Without meaningful engagement by all stakeholders, it is too easy for drafters to protect only their interests. In such situations, it is not uncommon to find employees admitting that they did not or could not follow WISPs when interrogated during investigations or in a deposition.
Second, sufficient training is an important factor for a sound compliance program. Recent cases demonstrate that breaches often start with some form of human error. The most frequent attack vectors remain non-technical, such as unauthorized system access, misuse of privileges, use of stolen credentials, social engineering, and bribery and embezzlement. A common example is “spear phishing.” An employee with sufficiently high security credentials becomes a target, and he receives an email for “help” from someone with the apparent name of another known employee in the organization. Once he clicks on the link provided, malware is loaded onto his computer and the hacker gains access to critical parts of the organization.
While technology controls (such as intrusion detection devices or sound access controls) can limit what the hacker can do, without appropriate privacy policies and proper training, even employees in organizations with strong technological safeguards may be criticized for the unauthorized access and possibly create legal exposure.
Third, compliance needs to be tested and audited. Testing and auditing will serve as a regular reminder to employees and create awareness of emerging trends and threats. Auditing should include tests and practice runs, so that key personnel and employees can act rather than react when a real cyber incident occurs. Without meaningful practice, employees may be more inclined to blame each other, finger-point or attempt to hide facts which may implicate them rather than doing what is best for the company. Employees should get familiar with how to isolate incidents, preserve electronic evidence, handle public inquiry, and defer to responsible personnel.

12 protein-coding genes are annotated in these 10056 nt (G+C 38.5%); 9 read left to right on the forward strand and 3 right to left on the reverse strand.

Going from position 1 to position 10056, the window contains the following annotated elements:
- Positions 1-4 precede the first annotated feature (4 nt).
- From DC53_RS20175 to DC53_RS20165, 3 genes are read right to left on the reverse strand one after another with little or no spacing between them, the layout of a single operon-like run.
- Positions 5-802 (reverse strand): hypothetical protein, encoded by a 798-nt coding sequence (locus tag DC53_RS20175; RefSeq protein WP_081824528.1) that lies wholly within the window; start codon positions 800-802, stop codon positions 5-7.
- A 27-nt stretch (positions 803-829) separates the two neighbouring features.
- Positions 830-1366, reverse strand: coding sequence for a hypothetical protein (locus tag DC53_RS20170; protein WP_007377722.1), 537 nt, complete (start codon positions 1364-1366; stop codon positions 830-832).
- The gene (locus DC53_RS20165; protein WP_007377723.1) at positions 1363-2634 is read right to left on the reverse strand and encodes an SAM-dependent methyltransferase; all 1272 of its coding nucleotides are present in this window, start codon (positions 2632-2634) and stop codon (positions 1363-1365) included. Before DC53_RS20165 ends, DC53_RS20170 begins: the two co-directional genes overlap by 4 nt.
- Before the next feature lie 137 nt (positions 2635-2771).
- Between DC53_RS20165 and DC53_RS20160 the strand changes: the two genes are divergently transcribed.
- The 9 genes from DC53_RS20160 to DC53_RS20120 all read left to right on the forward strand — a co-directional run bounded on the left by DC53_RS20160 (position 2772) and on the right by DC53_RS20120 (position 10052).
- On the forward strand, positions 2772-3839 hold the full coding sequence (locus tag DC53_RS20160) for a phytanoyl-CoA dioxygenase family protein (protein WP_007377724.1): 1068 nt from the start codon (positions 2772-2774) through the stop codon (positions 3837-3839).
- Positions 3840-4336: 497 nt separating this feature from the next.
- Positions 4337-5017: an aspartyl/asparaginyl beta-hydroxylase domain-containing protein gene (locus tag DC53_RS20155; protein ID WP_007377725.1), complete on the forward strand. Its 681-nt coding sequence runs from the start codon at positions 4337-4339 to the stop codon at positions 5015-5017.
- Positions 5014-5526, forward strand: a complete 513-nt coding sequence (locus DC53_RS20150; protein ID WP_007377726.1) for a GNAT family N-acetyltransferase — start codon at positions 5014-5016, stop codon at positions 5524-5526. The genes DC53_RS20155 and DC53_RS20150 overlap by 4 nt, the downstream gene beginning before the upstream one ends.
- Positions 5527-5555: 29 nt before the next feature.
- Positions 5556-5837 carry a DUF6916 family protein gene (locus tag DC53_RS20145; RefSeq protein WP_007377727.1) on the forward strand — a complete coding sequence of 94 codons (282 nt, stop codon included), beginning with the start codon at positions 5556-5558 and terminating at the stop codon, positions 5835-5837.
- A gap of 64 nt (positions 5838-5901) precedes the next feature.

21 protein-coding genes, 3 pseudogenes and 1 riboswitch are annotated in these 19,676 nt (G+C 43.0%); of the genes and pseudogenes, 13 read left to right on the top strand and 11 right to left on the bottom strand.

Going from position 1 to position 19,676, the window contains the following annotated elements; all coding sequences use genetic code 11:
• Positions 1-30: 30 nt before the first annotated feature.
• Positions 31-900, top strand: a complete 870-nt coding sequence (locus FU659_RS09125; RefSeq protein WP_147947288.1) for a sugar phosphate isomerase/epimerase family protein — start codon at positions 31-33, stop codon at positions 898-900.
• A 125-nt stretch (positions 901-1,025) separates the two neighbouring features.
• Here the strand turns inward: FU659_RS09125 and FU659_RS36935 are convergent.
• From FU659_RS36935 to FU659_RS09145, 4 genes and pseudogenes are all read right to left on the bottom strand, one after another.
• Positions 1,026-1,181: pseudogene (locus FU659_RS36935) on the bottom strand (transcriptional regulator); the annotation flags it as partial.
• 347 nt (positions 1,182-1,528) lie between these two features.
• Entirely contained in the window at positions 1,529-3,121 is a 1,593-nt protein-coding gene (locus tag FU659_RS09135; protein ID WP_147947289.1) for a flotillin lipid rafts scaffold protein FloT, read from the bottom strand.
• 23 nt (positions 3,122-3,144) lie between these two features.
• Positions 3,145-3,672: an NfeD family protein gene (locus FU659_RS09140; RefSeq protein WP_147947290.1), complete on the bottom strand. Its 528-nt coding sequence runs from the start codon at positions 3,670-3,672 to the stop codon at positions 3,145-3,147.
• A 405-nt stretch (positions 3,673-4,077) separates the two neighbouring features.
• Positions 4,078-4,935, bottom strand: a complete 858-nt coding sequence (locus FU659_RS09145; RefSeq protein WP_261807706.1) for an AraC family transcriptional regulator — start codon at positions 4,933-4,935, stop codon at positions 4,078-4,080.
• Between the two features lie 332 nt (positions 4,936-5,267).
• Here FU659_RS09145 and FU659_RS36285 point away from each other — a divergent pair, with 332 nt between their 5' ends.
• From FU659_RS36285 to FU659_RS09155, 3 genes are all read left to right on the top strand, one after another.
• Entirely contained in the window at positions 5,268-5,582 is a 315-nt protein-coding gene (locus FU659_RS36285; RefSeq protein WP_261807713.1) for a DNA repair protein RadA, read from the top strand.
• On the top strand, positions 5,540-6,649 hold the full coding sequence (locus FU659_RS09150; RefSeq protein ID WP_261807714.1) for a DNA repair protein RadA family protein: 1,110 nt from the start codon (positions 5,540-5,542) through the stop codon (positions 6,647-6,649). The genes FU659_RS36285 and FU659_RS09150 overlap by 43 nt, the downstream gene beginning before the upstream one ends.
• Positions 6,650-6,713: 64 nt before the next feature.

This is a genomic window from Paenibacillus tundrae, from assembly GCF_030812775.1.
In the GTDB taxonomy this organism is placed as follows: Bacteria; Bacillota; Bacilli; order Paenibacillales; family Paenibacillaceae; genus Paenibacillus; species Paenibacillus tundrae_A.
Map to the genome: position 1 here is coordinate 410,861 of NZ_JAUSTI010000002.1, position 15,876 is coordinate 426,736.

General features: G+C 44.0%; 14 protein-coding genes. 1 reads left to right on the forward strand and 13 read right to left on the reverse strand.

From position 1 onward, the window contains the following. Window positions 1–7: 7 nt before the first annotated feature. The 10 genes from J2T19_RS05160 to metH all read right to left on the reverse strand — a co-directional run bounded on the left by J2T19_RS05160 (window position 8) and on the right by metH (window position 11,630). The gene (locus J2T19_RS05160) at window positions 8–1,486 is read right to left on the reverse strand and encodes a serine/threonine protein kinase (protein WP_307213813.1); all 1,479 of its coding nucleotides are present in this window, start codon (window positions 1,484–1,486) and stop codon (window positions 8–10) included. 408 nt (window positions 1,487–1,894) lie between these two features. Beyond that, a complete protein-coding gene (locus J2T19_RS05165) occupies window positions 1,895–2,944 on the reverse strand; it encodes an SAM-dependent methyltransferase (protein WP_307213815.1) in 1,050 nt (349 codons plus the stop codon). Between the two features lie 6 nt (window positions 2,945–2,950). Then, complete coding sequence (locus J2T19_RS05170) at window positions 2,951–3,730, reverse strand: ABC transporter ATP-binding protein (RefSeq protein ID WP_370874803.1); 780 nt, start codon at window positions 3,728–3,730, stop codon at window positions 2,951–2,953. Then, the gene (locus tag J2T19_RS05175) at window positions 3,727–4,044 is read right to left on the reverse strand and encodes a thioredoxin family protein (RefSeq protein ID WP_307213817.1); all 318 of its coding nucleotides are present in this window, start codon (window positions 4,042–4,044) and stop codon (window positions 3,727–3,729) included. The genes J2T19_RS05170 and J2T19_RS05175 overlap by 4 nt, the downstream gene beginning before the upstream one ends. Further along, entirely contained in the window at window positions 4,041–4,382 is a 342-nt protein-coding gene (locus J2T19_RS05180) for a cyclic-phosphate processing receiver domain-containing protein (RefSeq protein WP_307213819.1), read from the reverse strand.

Regular audits will remind employees to stay current on their training and obligations, and be mindful of potential threats. As Morgan Stanley demonstrated, a wellmanaged breach contributed to the FTC deciding to not take an enforcement action.
The question for most organizations these days is not whether they will be breached, but when. As the cases teach us, even the best prepared organizations cannot prevent malicious insiders and human error. However, when intruders breach an organization well-equipped with proper policies, training, and technology, it will be much more difficult for plaintiffs to claim that the organization should have any legal liability.
Every organization – from a small nonprofit to a large corporation – keeps sensitive personal information in their files that identifies customers and employees. This “personal identifying information” can include names, Social Security numbers, credit card, license, and account data.
But if sensitive data – even as simple as someone’s name – falls into the wrong hands, it can lead to fraud, embezzlement, identity theft, and other crimes that harm either the customer and employee or your business. Losing the trust of your customers or defending yourself or your company against a lawsuit is at stake, and what business can afford that risk?
It’s no surprise that identity theft topped the FTC’s national ranking of consumer complaints for the 15th consecutive year. Fake debt collection and imposter scams (particularly about the IRS) round out the top three. A business of any size has legal obligations to protect data from a breach and, depending on the industry in which you operate, must follow rules (Red Flags Rule, the COPPA Rule, FTC’s Disposal Rule), regulations (Gramm-Leach-Bliley Act) and specific industry guidelines to do the same.